The number of consumers who have had a medical debt sent to a collection agency has increased in 2023 compared with last year, and more than one-third of consumers owe at least $1,000, according to the results of a survey released this week by Debt.com.
Nearly half of all consumers have outstanding medical bills or medical debt, up from 46% a year ago, and 32% have had a debt placed with a collection agency, compared with 28% last year. Inflation, according to consumers, is making it harder to pay their medical bills than it was a year ago.
Rather than try to figure out a solution to their medical debt problems, most consumers opt to forego trips to the doctor or the emergency room to avoid racking up more medical debt. The percentage of consumers who are avoiding medical care because of debt rose to 34% in 2023, from 28% in 2022.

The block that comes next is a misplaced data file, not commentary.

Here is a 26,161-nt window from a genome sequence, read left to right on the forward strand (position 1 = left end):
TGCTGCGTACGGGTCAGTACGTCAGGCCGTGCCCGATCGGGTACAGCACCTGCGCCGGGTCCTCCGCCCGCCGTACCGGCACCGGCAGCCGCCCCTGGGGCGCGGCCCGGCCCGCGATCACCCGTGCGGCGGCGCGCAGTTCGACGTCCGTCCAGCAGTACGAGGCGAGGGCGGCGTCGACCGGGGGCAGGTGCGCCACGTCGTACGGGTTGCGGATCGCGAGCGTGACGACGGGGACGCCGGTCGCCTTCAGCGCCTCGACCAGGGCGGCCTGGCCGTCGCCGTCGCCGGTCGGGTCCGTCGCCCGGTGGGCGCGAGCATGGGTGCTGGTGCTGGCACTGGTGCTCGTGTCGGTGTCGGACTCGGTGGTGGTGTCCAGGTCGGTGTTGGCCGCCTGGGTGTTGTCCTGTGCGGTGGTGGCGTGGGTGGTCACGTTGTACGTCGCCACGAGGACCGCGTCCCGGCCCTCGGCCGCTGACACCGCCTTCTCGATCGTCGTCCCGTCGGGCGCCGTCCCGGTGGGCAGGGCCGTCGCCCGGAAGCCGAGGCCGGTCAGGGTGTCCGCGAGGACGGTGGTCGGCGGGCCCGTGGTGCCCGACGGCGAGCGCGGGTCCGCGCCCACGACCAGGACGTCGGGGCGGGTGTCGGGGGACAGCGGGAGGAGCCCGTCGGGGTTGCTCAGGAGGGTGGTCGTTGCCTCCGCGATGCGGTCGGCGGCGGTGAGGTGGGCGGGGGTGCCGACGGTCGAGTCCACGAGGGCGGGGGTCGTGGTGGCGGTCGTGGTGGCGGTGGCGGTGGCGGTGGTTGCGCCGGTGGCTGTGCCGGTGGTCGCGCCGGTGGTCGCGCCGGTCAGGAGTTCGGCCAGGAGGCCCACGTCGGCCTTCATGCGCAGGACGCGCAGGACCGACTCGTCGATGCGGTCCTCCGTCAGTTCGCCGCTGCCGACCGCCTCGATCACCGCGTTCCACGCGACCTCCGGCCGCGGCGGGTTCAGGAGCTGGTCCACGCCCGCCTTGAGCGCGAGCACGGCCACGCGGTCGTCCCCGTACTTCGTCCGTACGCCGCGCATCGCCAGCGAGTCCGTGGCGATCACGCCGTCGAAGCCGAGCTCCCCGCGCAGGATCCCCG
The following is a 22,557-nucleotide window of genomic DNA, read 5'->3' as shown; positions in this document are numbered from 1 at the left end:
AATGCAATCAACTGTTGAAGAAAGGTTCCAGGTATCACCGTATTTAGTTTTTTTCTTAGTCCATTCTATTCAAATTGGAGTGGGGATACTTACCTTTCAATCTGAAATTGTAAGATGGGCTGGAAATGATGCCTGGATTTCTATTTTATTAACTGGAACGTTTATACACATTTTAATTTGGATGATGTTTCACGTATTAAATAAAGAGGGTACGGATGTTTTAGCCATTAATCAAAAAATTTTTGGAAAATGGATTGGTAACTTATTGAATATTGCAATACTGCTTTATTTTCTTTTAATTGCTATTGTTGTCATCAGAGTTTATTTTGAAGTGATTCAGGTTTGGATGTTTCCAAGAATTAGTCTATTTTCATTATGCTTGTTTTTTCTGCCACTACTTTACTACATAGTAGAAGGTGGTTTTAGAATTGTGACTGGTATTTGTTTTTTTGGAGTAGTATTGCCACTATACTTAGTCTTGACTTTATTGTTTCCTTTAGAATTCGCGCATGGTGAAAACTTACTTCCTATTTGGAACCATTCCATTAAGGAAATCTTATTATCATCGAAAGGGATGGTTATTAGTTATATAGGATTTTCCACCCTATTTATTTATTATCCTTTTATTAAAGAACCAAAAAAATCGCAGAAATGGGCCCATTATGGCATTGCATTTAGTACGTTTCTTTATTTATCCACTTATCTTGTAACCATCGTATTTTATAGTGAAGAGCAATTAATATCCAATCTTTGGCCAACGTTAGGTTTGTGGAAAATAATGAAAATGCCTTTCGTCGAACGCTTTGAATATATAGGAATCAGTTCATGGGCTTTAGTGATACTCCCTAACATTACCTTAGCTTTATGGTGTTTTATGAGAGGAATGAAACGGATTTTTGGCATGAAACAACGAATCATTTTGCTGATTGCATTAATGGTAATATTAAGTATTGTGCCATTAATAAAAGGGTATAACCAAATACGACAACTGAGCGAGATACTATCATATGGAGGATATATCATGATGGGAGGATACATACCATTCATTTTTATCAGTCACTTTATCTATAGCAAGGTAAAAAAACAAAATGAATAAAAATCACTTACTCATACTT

The source of medical debts is also changing. In 2020, visits to the hospital were the most frequent cause of consumers incurring medical debt. In 2023, it’s trips to the doctor’s office.
Overall, the amount of medical debt owed by consumers does appear to be shrinking, according to the survey. FIfty-six percent of consumers reported owed less than $500, compared with 20% who owed that amount in 2020. The amount that owed between $1,000 and $5,000 decreased to 15% in 2023, from 34% in 2020.
“Medical debt doesn’t exist in a vacuum,” said Howard Dvorkin, the founder of Debt.com. “It’s quite likely that doctor’s visits have become harder to pay because Americans have many other debts they’re juggling. Credit card balances are approaching levels not seen in decades, and student loans aren’t getting any smaller. Add in regular checkups, and it’s a cumulative and pervasive problem.”